Neuroprognostication after Cardiac Arrest

Neuroprognostication after Cardiac Arrest

A 30 year old man suffered a 30 minute cardiorespiratory arrest secondary to an asthma attack. He was resuscitated, had his severe bronchospasm managed and he was treated with therapeutic hypothermia at 33 degrees. Once rewarmed, his neurology was assessed over several days. He was ventilated on a spontaneous mode, but his pupils remained fixed and dilated and there was no higher motor function seen. A CT brain was consistent with severe hypoxic ischaemic injury. After discussion with the family, treatment was withdrawn.

How reliable is neuroprognostication after cardiac arrest? What modalities are tested? Is there a difference in patients treated with therapeutic hypothermia?

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Vasopressin in Septic Shock

Vasopressin in Septic Shock

An elderly man presented with an acute abdomen. At operation, he was found to have four-quadrant peritonitis due to a perforating sigmoid tumour. He underwent a hemicolectomy and had a defunctioning stoma formed. Postoperatively, he required 0.7mcg/kg/min noradrenaline to maintain a MAP 65mmHg. A vasopressin infusion was commenced and his noradrenaline requirements decreased. However, he developed acute kidney injury and subsequent multiorgan failure. Treatment was withdrawn around 48 hours post-operatively.

Is vasopressin safe to use in septic shock? What are the benefits?Read More »

IV Immunoglobulin for Necrotising Fasciitis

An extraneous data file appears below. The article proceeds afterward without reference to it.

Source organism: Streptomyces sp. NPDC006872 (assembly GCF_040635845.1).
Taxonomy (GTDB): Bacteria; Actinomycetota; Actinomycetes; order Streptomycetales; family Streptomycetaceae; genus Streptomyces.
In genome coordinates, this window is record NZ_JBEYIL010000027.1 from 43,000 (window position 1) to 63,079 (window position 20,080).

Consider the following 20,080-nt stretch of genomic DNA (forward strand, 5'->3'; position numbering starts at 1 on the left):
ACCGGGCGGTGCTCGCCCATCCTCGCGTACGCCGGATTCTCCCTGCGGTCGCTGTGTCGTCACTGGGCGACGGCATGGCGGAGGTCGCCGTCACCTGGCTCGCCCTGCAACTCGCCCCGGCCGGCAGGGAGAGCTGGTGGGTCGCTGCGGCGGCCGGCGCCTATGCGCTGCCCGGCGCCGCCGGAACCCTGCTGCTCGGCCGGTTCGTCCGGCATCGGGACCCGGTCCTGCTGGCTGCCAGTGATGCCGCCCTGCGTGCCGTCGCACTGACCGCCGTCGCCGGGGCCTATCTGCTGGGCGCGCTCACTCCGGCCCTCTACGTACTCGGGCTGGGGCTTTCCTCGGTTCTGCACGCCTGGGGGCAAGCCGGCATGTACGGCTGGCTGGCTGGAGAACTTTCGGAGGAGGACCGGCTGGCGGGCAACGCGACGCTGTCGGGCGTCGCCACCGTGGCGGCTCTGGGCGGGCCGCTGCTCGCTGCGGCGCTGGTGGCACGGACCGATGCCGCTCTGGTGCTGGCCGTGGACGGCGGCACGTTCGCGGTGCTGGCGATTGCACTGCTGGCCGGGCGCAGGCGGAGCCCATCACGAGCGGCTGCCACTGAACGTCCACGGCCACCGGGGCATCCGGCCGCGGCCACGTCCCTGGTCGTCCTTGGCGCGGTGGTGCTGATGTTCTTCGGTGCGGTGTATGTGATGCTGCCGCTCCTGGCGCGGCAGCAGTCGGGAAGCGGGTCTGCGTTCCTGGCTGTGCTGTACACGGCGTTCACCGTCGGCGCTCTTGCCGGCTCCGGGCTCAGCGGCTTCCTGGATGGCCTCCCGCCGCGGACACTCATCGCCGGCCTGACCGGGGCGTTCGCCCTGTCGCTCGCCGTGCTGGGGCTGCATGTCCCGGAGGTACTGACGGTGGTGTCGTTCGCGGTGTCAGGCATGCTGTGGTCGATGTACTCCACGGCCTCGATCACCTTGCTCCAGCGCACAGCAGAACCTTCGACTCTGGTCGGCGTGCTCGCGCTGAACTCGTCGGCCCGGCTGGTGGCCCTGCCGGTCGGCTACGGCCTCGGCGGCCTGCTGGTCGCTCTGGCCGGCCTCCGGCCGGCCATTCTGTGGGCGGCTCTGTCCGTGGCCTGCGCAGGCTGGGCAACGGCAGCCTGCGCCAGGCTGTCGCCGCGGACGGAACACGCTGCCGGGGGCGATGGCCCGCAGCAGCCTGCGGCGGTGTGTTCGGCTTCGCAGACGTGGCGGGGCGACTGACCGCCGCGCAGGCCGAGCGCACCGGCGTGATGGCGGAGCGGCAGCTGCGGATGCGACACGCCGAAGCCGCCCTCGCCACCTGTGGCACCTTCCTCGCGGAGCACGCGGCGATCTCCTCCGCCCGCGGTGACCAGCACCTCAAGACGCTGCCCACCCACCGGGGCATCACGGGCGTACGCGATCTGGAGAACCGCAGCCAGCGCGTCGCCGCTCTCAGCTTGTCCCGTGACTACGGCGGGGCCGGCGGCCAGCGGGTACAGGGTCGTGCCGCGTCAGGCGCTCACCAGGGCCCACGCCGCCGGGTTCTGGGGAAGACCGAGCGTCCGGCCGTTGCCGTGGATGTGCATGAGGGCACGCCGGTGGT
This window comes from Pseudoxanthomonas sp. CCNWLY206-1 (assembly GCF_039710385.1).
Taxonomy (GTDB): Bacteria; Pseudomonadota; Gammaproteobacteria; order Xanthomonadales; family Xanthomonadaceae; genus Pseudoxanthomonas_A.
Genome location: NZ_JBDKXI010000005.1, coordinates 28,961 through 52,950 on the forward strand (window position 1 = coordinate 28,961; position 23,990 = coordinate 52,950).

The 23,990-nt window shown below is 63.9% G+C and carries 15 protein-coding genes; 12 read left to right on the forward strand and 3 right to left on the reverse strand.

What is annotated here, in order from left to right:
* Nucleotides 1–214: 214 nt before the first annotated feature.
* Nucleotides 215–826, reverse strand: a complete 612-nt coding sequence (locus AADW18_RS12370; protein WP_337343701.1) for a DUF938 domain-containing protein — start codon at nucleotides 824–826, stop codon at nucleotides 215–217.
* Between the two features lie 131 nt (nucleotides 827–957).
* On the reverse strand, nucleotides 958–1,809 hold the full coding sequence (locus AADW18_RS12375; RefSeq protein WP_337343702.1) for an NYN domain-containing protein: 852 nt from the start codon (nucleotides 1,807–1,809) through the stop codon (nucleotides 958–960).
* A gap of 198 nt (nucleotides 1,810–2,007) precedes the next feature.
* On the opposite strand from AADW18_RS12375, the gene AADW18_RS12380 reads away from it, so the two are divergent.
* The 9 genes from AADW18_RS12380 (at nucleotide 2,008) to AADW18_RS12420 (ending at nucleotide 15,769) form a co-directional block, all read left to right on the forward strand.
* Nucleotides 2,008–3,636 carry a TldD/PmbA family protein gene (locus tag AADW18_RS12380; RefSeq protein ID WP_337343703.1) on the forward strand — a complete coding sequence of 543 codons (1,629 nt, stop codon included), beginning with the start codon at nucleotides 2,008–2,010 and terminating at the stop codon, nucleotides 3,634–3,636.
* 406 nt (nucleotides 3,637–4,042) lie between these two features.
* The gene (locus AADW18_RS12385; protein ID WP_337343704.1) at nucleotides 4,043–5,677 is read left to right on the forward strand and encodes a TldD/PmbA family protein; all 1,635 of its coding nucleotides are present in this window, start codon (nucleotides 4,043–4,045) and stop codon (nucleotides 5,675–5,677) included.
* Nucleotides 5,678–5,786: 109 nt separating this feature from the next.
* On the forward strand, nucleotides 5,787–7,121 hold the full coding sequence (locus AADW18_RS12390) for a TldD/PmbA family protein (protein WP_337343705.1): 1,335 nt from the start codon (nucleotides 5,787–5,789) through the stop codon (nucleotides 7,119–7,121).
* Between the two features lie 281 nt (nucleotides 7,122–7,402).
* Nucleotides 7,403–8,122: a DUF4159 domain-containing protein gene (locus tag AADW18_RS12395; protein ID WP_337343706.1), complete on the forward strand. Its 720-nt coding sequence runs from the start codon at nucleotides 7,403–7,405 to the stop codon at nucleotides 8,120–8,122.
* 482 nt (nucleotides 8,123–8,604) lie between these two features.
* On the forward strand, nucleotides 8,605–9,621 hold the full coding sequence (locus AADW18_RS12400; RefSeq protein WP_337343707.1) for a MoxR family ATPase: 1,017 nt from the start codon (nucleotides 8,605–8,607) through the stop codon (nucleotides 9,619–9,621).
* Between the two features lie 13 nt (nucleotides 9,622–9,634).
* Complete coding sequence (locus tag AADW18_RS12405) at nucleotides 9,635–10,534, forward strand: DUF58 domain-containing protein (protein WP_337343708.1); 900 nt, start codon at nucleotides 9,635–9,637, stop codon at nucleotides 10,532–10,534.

IV Immunoglobulin for Necrotising Fasciitis

A 40 year old woman presented with painful swelling of the right side of the neck. She had previously suffered a haematological malignancy and received a bone marrow transplant. A presumptive diagnosis of necrotising fasciitis was made and the neck, shoulder and chest underwent surgical debridement. Postoperatively, the patient remained ventilated in septic shock. Further debridement was required at 24 hours. Group A streptococcus was grown from the debrided tissue and IV immunoglobulins was commenced. The patient gradually weaned from support and was discharged from ICU several days later.

Does IV immunoglobulin have a role to play in the treatment of necrotising fasciitis?Read More »

Hypertensive Reversible Posterior Leukoencephalopathy

Hypertensive Reversible Posterior Leukoencephalopathy

A 65 year old chronic hypertensive man underwent a bone marrow transplant for acute myeloid leukaemia. He was subsequently treated for neutropaenic sepsis. He developed acute confusion and a subsequent drop in GCS requiring intubation. CT head and CSF investigation was normal. EEG was non-diagnostic. He was persistently hypertensive on the ICU. Review of notes showed that his anti-hypertensive medications had been omitted since admission, and that his ward blood pressures had been persistently elevated. Antihypertensives were established and the blood pressure improved. The neurological features improved with the blood pressure. A subsequent MRI confirmed the diagnosis.

What are the clinical features of Reversible Posterior Leukoencephalopathy Syndrome (RPLS)?Read More »

Intraabdominal Hypertension & Abdominal Compartment Syndrome

Intraabdominal Hypertension & Abdominal Compartment Syndrome

A 35 year old was admitted following a simultaneous kidney pancreas transplant. The procedure had been complicated and she had received a large volume transfusion and crystalloid infusion.Her initial intraabdominal pressures were elevated at 22cmH2O on admission to the intensive care. It continued to escalate over the next 48 hours peaking at 29. She was managed with sedation, NG tube and abdominal perfusion pressures kept above 60mmHg. The tranplanted pancreas remained functional, but the renal transplant showed delayed graft function. On day 4 there was a reduction in her abdominal pressure and her urine output correspondingly increased.

What is the current evidence for the management of intra abdominal hypertension (IAH)?Read More »